Here is a look at some of the transportation headlines gathered by us and the Metro Library. The full list of headlines is posted on the Library’s Headlines blog, which you can also access via email subscription or RSS feed.
The Governor also talked to the Chinese about possibly investing in the California high-speed rail project, which is about $55 billion short of funds needed to complete the San Francisco-to-Los Angeles segment. “People here do stuff,” the governor said. “They don’t sit around and mope and process and navel-gaze. The rest of the world is moving at Mach speed.” There’s a short video — the Chinese trains are certainly sleek looking.
KABC-TV showed the debate live but good luck finding the video on their cluttered website. I tuned in and the candidates got the “what will you do about traffic?” as the second question of the night. Both were supportive of more mass transit, with Garcetti in particular calling for a Sepulveda Pass rail tunnel to connect the San Fernando Valley to the Westside.
Some quick background: A transit project spanning the Sepulveda Pass was included in the list of projects to receive Measure R funding. The Sepulveda Pass project is due to get about $1 billion but under Metro’s long-range plan would not be finished until the late 2030s. For that reason, Metro is exploring public-private financing that would both fully fund the project and possibly allow it to be built faster. Here is a post from last year about the concepts being studied; a rail tunnel is among them.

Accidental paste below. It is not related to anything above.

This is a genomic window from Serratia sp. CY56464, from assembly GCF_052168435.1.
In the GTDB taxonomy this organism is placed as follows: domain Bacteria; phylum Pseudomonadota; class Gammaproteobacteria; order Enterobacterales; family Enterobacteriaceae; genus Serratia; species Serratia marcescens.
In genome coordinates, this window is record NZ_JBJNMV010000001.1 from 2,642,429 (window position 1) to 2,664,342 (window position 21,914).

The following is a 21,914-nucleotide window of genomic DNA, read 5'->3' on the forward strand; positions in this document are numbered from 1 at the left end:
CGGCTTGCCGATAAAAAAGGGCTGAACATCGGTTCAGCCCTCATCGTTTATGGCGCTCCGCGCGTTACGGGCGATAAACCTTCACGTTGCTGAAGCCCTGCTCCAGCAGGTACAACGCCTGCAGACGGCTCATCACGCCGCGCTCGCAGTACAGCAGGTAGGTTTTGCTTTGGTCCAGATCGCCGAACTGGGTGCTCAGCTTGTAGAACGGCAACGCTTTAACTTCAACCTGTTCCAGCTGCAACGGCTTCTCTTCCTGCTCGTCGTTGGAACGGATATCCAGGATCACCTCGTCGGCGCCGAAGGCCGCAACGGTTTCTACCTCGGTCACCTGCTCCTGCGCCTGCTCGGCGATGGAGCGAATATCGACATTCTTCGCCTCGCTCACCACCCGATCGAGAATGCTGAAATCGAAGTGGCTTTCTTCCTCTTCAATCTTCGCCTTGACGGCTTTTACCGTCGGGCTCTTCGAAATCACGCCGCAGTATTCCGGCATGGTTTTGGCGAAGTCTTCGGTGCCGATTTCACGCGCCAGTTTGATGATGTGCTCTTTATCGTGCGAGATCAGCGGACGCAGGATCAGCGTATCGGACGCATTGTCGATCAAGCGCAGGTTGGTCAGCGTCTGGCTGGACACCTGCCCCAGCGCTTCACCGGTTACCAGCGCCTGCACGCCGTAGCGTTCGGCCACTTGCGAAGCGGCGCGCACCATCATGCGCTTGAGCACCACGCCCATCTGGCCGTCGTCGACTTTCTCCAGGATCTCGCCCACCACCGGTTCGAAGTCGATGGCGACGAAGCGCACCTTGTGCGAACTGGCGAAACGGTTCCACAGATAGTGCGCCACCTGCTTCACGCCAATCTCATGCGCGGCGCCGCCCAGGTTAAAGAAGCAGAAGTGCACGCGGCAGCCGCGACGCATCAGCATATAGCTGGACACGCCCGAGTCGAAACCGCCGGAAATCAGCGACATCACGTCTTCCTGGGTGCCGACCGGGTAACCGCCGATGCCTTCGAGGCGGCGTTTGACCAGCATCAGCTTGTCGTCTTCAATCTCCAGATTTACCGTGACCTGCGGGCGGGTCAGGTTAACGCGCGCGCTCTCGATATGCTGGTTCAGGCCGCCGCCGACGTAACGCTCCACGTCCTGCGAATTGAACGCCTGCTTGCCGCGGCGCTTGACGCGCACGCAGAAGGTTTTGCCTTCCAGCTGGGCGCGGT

The activist group Angelenos Against Gridlock is competing for one of the 10 $100,000 grants to be handed out by the Goodhirsh Foundation as part of its LA 2050 plan initiative to help make the region a better place. The group is seeking money to build a campaign to persuade the region to build out its rail system. From their proposal:
The biggest challenge to building the housing supply that will meet demand and lower costs, and to making areas with affordable housing accessible, is our traffic and lack of adequate mobility options, which causes citizens to block new housing construction.
Can’t argue with that. The reason that so many developments become big battles is the fear — sometimes well-founded, and often not — they will bring unbearable traffic to neighborhoods where driving is the only option.
BART extension to San Jose; heavy lifting about to begin (San Jose Mercury News)
Heavy construction of a 10-mile segment of BART from Frement to downtown San Jose is expected to begin. The project has a scheduled completion date of 2018 but officials are trying to beat that goal by a year. When done, the BART line will mean that San Jose is connected to San Francisco directly by the existing Caltrain and will also have a rail connection to the many cities in the East Bay.